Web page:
Adult Formation Fall 2020

THE FRUIT OF THE SPIRIT FOR OUR HUNGRY WORLD
September 16, 23, and 30, 6 p.m.-7 p.m.
Zoom Meeting
Led by St. John’s Clergy
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Jesus says his Church is enlivened by the Holy Spirit. The Apostle Paul refers to the sufficiency of the fruit of the Spirit in his letter to the first churches in Galatia. And the fruits of that Spirit are love, joy, peace, forbearance, kindness, goodness, faithfulness, gentleness, and self-control. This fruit is in painfully short supply in the world about us. How do we as a church live into the Spirit so that it bears much-needed fruit for our desperately hungry world?

EMPOWERING WOMEN AND GIRLS AROUND THE GLOBE: A CONVERSATION WITH DR. MIBENGE, DIRECTOR FOR GENDER INITIATIVES AT EPISCOPAL RELIEF AND DEVELOPMENT
October 7, 6 p.m.-7 p.m.
Zoom Webinar
Led by Dr. Chiseche Mibenge
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Dr. Chiseche Mibenge is the Director for Gender Initiatives at Episcopal Relief & Development (ERD), the humanitarian response of The Episcopal Church. Dr. Mibenge provides leadership on human rights and gender strategy and supports global partners addressing early childhood development, gender equity, women’s empowerment, and climate resilience at ERD. In this presentation, she speaks to the status of women and girls internationally, paying special attention to the socio-economic realities in countries where ERD works. She shares information about the asset-based approach ERD applies to engagement with interfaith leaders and their communities. If time permits, she discusses the global, gendered impacts of COVID-19 such as increases in domestic violence and child marriage. Dr. Mibenge studied Law at the University of Zambia and received her PhD in International Human Rights Law from Utrecht University. She is the author of Sex and International Tribunals: The Erasure of Gender from the War Narrative (Penn Press). As an educator, she has contributed to the development of human rights curricula at CUNY and Stanford University.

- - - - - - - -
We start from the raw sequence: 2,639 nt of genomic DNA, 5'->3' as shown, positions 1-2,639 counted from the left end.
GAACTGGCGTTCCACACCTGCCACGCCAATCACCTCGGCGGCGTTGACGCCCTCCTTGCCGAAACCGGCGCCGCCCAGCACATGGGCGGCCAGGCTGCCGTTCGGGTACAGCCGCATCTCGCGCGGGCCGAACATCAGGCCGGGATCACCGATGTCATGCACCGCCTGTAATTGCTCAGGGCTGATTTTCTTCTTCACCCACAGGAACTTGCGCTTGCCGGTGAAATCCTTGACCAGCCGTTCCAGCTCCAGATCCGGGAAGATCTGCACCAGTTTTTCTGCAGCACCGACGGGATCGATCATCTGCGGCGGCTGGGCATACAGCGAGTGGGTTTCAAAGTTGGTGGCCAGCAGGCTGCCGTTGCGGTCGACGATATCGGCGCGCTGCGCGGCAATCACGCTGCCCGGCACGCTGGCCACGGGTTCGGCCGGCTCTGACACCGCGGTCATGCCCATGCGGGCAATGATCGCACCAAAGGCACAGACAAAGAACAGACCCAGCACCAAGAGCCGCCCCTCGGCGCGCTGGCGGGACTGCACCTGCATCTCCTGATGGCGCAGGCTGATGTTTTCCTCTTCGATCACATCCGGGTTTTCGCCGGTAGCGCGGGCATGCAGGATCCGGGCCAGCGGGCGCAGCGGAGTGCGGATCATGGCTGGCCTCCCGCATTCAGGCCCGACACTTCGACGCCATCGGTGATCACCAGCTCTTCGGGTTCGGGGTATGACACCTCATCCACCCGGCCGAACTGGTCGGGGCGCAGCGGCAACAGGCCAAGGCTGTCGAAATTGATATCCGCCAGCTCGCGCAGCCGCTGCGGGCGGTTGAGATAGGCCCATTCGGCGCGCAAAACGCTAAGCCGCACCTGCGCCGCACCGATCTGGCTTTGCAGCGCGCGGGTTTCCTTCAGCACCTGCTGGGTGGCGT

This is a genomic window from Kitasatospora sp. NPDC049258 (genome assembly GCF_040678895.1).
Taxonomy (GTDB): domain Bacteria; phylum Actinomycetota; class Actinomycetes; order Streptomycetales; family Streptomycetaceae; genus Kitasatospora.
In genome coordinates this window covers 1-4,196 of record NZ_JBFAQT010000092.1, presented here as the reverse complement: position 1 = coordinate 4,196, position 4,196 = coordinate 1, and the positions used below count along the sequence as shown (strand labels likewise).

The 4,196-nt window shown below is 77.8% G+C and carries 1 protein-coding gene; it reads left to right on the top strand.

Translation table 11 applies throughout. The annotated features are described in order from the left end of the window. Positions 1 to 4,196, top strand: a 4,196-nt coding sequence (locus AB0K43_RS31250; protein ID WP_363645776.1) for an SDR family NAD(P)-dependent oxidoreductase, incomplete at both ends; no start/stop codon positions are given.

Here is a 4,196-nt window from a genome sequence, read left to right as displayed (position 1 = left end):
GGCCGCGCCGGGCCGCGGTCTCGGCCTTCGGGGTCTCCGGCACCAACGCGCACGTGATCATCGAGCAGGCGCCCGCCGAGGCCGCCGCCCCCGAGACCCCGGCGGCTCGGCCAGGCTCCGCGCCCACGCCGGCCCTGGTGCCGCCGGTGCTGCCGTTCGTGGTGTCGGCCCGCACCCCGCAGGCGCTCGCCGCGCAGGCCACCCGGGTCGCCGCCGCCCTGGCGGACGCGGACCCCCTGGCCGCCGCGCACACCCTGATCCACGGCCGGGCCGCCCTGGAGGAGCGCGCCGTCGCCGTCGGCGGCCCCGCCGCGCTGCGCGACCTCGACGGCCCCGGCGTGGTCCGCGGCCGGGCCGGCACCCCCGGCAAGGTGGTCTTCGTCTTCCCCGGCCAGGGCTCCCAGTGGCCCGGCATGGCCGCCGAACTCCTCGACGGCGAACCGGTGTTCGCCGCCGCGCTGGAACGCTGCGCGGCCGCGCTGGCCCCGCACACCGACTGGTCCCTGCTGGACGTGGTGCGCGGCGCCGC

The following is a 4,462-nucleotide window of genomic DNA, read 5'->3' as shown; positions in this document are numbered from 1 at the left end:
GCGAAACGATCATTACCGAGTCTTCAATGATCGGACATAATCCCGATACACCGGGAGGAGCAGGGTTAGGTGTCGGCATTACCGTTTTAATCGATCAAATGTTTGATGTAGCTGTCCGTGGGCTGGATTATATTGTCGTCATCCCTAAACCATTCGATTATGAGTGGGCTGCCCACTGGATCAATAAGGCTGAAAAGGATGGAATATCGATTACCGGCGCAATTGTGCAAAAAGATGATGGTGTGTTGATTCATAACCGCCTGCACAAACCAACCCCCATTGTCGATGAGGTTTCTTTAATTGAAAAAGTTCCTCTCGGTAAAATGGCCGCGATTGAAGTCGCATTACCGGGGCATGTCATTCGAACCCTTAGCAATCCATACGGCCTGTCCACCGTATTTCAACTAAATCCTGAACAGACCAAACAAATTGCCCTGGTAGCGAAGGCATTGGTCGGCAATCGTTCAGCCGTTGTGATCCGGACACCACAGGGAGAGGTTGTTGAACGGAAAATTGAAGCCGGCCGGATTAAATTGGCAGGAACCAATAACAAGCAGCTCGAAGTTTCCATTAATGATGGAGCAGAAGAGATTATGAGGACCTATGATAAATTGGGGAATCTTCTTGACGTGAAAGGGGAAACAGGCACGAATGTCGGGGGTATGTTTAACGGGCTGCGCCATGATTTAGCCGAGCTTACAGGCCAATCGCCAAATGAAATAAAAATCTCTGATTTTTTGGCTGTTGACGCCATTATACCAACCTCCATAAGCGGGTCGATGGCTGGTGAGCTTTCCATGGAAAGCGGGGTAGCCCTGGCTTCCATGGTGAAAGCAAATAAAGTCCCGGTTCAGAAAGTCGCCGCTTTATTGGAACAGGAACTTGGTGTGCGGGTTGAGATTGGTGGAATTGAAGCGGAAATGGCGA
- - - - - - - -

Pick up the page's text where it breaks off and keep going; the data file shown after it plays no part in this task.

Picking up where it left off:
HONORING OUR NEIGHBOR
October 14, 21, 28, 6 p.m.-7 p.m.
Zoom Meeting
Led by Bob Cowell, Jordan Bell, and St. John’s Clergy
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Jesus’s ministry and parables turned the definition of the neighbor on its head. Rather than someone who shared a provincial, ethnic affinity, or a moral righteousness, the neighbor was any and everyone. For Jesus, a poor Israelite, the neighbor was the Canaanite woman, a Roman soldier, a wealthy tax collector, a Samaritan woman, a leper. Jesus loved them all, and he commanded us to love likewise. This three-sessions series focuses on how we honor our local neighbors. On October 14, Bob Cowell, Roanoke’s city manager, speaks about the realities of Roanoke’s diverse population, the city’s vision for the future, and ways to get involved in community efforts to help the least of these. On October 21, Jordan Bell educates us on the history of Gainsboro. On October 28, the clergy leads us in exegesis of Biblical stories about the neighbor, from the Old Testament story of Ruth and Naomi to Jesus’s parable of the Good Samaritan.

Since 2017, Bob Cowell has had the honor of serving as the city manager, assisting the mayor and city council in achieving the goals they have established in prioritized areas. Prior to his arrival in Roanoke, he worked in a variety of leadership roles in city and county government for 25+ years. His years of public service have taken him to communities from the High Plains of Texas to Michigan, and from the banks of the Mississippi River in Missouri to the heart of Indiana.

Jordan Bell is an experienced special education instructional assistant and camp director at Apple Ridge Farm. He's led walking tours of Roanoke's Gainsboro neighborhood, drawing on his extensive knowledge of the history of the neighborhood. He is working on a documentary on Gainsboro.

Trinitarian Theology: The Ground of Our Being and an Invitation to Wholeness
November 4, 11, 18, 6 p.m.-7 p.m.
Zoom Meeting
Led by St. John’s Clergy
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God is a community. This is fundamental to the Christian understanding of the nature of God. If we are to know who we are, we must know the God in whose image we are made. Unity in diversity. Community bringing purpose, fulfillment, and wholeness. Life within creation and all others. This class explores how the mysterious doctrine of the Trinity is key to who we are and are to be. In fact, we believe that in it is the Christian hope. Indeed, it is the hope for the life of the world.